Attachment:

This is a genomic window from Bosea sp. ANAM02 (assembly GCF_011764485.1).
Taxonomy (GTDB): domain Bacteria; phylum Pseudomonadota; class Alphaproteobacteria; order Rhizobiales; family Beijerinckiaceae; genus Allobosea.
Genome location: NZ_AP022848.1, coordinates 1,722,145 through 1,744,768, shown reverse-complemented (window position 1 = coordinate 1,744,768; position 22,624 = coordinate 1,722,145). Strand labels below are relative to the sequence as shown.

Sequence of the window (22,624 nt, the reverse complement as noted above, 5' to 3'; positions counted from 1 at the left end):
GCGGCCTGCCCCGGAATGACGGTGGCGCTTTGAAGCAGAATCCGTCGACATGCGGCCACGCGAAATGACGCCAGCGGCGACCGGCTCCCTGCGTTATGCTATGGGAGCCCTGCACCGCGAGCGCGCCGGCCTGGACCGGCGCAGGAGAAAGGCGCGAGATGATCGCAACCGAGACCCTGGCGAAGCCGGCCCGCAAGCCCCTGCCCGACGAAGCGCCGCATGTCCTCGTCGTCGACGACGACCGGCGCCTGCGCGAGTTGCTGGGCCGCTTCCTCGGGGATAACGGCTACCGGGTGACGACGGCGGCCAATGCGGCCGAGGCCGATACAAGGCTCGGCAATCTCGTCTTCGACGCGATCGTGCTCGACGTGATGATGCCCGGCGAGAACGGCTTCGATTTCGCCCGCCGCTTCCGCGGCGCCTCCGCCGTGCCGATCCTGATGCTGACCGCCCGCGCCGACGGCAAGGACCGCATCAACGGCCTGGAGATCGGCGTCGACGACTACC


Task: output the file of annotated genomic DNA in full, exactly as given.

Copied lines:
This is a genomic window from Bosea sp. ANAM02 (assembly GCF_011764485.1).
Taxonomy (GTDB): domain Bacteria; phylum Pseudomonadota; class Alphaproteobacteria; order Rhizobiales; family Beijerinckiaceae; genus Allobosea.
Genome location: NZ_AP022848.1, coordinates 1,722,145 through 1,744,768, shown reverse-complemented (window position 1 = coordinate 1,744,768; position 22,624 = coordinate 1,722,145). Strand labels below are relative to the sequence as shown.

Sequence of the window (22,624 nt, the reverse complement as noted above, 5' to 3'; positions counted from 1 at the left end):
GCGGCCTGCCCCGGAATGACGGTGGCGCTTTGAAGCAGAATCCGTCGACATGCGGCCACGCGAAATGACGCCAGCGGCGACCGGCTCCCTGCGTTATGCTATGGGAGCCCTGCACCGCGAGCGCGCCGGCCTGGACCGGCGCAGGAGAAAGGCGCGAGATGATCGCAACCGAGACCCTGGCGAAGCCGGCCCGCAAGCCCCTGCCCGACGAAGCGCCGCATGTCCTCGTCGTCGACGACGACCGGCGCCTGCGCGAGTTGCTGGGCCGCTTCCTCGGGGATAACGGCTACCGGGTGACGACGGCGGCCAATGCGGCCGAGGCCGATACAAGGCTCGGCAATCTCGTCTTCGACGCGATCGTGCTCGACGTGATGATGCCCGGCGAGAACGGCTTCGATTTCGCCCGCCGCTTCCGCGGCGCCTCCGCCGTGCCGATCCTGATGCTGACCGCCCGCGCCGACGGCAAGGACCGCATCAACGGCCTGGAGATCGGCGTCGACGACTACC